We should say that DS has said all this and more over the last decade.
We must also point out that Lord West is an accredited Labour Peer and in the interest of balance we are prepared to publish the defence views of any UK political party should they be offered. Here is what Lord West said:
The statement that:
“My Government will continue to invest in our gallant Armed Forces” is meaningless. There are presumably idealists who would not wish to invest in our Armed Forces, but in this very dangerous world, while we may try to avoid conflict, the same, I am afraid, is not true of everyone whom we confront in this world. Hilaire Belloc captured the reality with his little rhyme:
“Pale Ebenezer thought it wrong to fight,
But Roaring Bill (who killed him) thought it right.”
I do not want my nation to be killed.
The Government quite correctly plan to undertake an integrated security, defence and foreign policy review to reassess the nation’s place in the world. That is absolutely right and I am delighted that it is going ahead. We need clarity over our foreign policy now that so many of the old certainties have disappeared and been replaced by confusion. However, I am concerned about the basis on which the review is being conducted. Downing Street has started setting out parameters, one of which is that
“The new strategy will seek to modernise defence”— fine—
“while reducing costs in the long term.”
The 2010 and 2015 SDSRs were incoherent cost-cutting exercises with little regard to strategy or strategic thought. It seems that our political culture recognises only as much threat as it is willing to spend money on, rather than the realities of the world. One of our many strategic delusions is to undertake reviews that set objectives based on an analysis of the strategic environment and then simply refuse to fund the consequent strategy.
Since the last SDSR in 2015, a growing number of defence experts, many of them in this House, have pointed out that there is not sufficient money in the defence budget for the planned defence force 2025. I personally have raised that issue on numerous occasions. Time and again we have been told that we are wrong and everything is fine. Lo and behold, on 20 December the Defence Secretary said that there was a shortfall in funding in the Ministry of Defence budget—what a surprise—and the military will have to
“cut its cloth to meet its ambitions.”
That is an insult. These are not the military’s ambitions but, rather, the requirement identified by the Government in SDSR 2015 to ensure the security of our nation and people, which has not been properly funded.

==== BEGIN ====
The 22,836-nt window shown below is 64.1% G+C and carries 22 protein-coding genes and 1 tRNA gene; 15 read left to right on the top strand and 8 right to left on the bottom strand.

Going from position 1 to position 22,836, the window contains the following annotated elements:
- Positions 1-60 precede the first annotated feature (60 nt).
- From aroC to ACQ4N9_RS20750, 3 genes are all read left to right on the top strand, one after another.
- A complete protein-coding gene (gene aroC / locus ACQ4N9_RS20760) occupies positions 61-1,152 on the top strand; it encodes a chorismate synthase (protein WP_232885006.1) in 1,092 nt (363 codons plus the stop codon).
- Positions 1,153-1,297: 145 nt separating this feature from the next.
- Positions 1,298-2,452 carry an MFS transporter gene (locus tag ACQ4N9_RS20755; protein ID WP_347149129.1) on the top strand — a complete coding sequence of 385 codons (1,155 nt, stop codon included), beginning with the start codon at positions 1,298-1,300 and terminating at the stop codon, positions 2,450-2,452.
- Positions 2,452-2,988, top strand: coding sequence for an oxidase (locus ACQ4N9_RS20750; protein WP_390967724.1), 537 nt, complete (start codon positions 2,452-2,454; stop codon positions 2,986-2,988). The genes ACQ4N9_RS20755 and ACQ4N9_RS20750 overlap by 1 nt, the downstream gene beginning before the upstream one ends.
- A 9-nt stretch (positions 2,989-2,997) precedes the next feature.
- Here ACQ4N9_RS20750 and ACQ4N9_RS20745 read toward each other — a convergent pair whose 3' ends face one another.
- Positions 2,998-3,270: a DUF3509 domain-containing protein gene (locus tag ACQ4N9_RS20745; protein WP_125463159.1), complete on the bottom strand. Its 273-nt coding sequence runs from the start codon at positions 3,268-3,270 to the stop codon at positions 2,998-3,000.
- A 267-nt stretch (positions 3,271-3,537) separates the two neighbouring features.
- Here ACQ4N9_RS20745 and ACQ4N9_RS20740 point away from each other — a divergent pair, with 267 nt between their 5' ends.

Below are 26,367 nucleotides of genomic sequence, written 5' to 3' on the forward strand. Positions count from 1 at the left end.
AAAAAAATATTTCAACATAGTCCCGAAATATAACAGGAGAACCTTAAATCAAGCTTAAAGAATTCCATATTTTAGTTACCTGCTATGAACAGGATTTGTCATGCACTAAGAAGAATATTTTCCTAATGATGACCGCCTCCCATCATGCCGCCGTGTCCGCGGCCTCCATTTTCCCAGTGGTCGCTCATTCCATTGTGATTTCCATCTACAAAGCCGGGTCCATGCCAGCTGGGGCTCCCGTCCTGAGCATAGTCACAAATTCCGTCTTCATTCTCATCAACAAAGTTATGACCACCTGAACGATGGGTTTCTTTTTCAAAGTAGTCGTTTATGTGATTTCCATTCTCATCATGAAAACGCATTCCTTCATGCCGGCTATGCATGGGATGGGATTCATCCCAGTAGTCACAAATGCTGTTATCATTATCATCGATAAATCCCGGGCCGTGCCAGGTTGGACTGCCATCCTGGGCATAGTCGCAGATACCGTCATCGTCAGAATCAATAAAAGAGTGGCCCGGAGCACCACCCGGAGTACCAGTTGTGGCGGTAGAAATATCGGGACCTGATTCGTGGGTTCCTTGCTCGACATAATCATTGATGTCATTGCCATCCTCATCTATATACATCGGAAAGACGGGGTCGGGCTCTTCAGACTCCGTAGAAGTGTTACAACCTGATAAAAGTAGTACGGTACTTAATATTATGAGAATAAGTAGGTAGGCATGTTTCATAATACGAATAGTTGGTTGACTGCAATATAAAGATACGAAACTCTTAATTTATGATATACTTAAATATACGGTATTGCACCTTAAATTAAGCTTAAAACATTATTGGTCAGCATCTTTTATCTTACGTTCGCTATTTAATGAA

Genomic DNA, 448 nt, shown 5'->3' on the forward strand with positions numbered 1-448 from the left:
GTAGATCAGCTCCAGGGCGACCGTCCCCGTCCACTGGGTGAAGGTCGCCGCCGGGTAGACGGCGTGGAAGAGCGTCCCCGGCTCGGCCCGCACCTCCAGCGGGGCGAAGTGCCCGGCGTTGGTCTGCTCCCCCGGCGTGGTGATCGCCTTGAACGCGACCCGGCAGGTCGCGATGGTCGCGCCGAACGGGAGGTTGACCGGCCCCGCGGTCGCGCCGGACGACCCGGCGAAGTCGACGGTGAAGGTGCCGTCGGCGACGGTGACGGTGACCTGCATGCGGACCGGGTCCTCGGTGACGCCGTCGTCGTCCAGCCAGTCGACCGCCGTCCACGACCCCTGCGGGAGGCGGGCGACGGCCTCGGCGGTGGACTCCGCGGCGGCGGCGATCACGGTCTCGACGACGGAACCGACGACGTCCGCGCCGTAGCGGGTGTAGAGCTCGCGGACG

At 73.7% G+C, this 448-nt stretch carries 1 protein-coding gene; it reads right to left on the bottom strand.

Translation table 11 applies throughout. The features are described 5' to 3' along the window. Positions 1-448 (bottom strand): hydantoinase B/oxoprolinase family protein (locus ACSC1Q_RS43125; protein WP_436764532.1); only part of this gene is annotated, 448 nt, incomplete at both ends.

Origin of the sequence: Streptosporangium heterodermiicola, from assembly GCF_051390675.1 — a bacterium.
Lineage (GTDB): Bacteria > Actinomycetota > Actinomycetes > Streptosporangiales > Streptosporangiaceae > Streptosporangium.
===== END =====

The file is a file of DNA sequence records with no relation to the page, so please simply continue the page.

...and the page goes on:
I am afraid that there is a large lobby, including senior officials in Whitehall. who are willing to take ever greater risks with the defence of our nation. As for spads’ advice, well, defence spending is not a vote winner, so we get no joy from them at all.
We have taken risk on risk, and I fear that trying to use cyber and the impact of the fourth industrial revolution as a way of saving money and pretending that our forces have the same effect is naive in the extreme. Yes, of course, there have been these huge changes. I was the first Cyber Minister in 2009; I am aware of these changes. But that does not mean you can save money on defence by using these other ways of fighting. The kinetic effect is still very important.
In the gracious Speech, the Government say they will promote and expand the UK’s interests and influence in the world, stand firm against those who threaten the UK’s values and try to encourage peace and security globally. All of this demands hard, as well as soft, power, and I am afraid that the Government are not investing in hard power. They will not achieve any of these things unless we have hard, as well as soft, power.
I do, however, Mr Cummings’s concerns about defence procurement, which needs a shake-up, but let us be clear: politicians have been guilty over the years of repeatedly seeking cost savings during build that reduce capability and push up cost; delaying main-gate decisions, again boosting costs; changing their minds about what they want an asset to do; and repeatedly changing their minds about the number of assets to be procured, then pushing up development and construction costs per unit. They have done this again and again, so it is not clear-cut. The aircraft carrier programme suffered all of these, but, despite that, Britain has now paid for and has in service two world-beating aircraft carriers—thank goodness —even though successive British Governments have done all they could to destroy our shipbuilding industry.
The Prime Minister recently stated that our nation requires
“a shipbuilding industry and Royal Navy that reflect the importance of the seas to our security and prosperity.”
Hurrah for that. The recent order of five frigates to replace those going out of service does not achieve this aim. Our shipyards and SMEs are collapsing. They need commitment and a large rolling programme, and the Navy is desperate for more ships. The shortage has already been felt in the Gulf. Should—God forfend—there be military action in the Gulf, we may find that we are wanting. Expansion of the fleet and enhanced defence spending are an urgent requirement.
- (Citation: HL Deb, 7 January 2020, c69)